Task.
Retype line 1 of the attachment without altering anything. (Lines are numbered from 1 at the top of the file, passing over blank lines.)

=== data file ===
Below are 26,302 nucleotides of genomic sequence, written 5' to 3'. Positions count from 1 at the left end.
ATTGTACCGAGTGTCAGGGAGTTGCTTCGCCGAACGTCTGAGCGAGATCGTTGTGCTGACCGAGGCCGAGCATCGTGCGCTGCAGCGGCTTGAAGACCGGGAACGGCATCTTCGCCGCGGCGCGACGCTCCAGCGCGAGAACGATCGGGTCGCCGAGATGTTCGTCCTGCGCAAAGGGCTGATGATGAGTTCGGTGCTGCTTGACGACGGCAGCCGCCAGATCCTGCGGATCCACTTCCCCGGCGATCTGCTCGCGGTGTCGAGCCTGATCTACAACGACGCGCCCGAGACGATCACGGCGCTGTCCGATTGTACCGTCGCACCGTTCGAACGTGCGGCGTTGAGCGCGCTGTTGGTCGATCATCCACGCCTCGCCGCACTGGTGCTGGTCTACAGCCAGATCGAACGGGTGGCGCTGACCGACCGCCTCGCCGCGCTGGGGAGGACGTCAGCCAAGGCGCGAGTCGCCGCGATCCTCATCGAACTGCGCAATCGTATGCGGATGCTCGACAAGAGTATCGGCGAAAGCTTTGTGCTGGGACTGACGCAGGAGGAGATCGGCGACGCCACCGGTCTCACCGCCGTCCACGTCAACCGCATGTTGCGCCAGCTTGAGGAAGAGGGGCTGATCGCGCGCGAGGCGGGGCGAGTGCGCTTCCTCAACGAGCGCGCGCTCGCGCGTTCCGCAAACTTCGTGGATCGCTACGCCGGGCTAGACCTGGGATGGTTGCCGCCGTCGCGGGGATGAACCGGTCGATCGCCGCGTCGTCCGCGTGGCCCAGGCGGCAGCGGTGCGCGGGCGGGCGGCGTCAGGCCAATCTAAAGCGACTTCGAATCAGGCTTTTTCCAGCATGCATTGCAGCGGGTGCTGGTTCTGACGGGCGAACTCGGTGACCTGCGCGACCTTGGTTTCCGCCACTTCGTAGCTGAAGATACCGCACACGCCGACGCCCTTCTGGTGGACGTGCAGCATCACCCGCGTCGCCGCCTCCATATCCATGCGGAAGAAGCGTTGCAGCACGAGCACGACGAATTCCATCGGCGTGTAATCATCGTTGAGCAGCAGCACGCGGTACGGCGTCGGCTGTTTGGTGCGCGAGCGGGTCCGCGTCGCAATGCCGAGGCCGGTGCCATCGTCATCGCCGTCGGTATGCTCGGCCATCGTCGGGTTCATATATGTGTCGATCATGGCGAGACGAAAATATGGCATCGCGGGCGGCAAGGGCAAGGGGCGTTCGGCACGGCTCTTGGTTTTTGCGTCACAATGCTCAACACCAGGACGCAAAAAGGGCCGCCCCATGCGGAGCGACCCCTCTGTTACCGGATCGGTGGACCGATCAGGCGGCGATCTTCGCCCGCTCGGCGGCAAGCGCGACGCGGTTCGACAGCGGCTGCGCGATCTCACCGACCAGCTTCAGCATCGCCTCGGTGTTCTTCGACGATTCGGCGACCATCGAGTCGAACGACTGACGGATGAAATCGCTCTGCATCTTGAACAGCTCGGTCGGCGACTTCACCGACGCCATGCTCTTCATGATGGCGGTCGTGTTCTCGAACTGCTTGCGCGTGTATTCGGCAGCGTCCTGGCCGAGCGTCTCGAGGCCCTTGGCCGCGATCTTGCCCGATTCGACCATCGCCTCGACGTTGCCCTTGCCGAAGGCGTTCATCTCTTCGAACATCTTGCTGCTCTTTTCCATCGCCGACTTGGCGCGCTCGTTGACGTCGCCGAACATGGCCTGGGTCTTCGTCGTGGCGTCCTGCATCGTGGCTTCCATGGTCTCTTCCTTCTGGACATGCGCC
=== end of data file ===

Below are 26,302 nucleotides of genomic sequence, written 5' to 3'. Positions count from 1 at the left end.